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Let $\; X_0,X_1,X_2,X_3,...\;$ be independent and identically distributed (real-valued) random variables.

1. Suppose $\; \frac1n \cdot \frac1n \left(\displaystyle\sum_{0\leq m\lt n} X_m\right)$ cdot\sum\limits_{m=0}^n X_m$converges in probability.$\;\;$Does it follow that$\operatorname{E}(X_0)$exists? 2. Suppose$\hspace{.02 in}\operatorname{E}(X_0) \operatorname{E}(X_0) = 0\hspace{.02 in}$0$ and that $\; \frac1{\sqrt \frac1{\sqrt n} \cdot \left(\displaystyle\sum_{0\leq m\lt n} X_m\right)$ cdot\sum\limits_{m=0}^n X_m$converges in distribution to a normal random variable. Does it follow that$\; \operatorname{E}((X_0)^2) < +\infty \;$\operatorname{E}((X_0)^2)$ is finite?

(I already found that the converse of the strong law of large numbers holds.)

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# Do the converses of [weak law of large numbers / central limit theorem] hold?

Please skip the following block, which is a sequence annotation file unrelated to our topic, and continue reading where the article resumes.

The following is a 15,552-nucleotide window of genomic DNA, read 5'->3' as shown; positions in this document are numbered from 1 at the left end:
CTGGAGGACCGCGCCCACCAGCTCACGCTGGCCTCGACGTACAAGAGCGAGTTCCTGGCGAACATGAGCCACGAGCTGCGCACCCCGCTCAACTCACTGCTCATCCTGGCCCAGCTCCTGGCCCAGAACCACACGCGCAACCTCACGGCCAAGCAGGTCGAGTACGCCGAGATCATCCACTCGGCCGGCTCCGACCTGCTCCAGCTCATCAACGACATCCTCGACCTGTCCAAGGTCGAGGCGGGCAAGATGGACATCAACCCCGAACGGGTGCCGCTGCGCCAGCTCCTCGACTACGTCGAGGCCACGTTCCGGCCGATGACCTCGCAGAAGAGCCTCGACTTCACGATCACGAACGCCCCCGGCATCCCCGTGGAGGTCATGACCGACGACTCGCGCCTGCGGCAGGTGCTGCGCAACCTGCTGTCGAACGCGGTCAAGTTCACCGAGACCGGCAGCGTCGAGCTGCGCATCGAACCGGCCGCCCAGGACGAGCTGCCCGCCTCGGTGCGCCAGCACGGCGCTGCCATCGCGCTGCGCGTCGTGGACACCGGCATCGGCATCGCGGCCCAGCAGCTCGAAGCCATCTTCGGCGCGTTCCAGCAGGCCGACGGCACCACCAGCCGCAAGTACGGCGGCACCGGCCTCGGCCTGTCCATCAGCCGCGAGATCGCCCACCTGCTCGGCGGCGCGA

Let $\; X_0,X_1,X_2,X_3,...\;$ be independent and identically distributed (real-valued) random variables.

1.
Suppose $\; \frac1n \cdot \left(\displaystyle\sum_{0\leq m\lt n} X_m\right)$ converges in probability. $\;\;$ Does it follow that $\operatorname{E}(X_0)$ exists?

2.

Suppose $\hspace{.02 in}\operatorname{E}(X_0) = 0\hspace{.02 in}$ and that $\; \frac1{\sqrt n} \cdot \left(\displaystyle\sum_{0\leq m\lt n} X_m\right)$ converges in distribution to a normal random variable.

Does it follow that $\; \operatorname{E}((X_0)^2) < +\infty \;$ ?

(I already found that the converse of the strong law of large numbers holds.)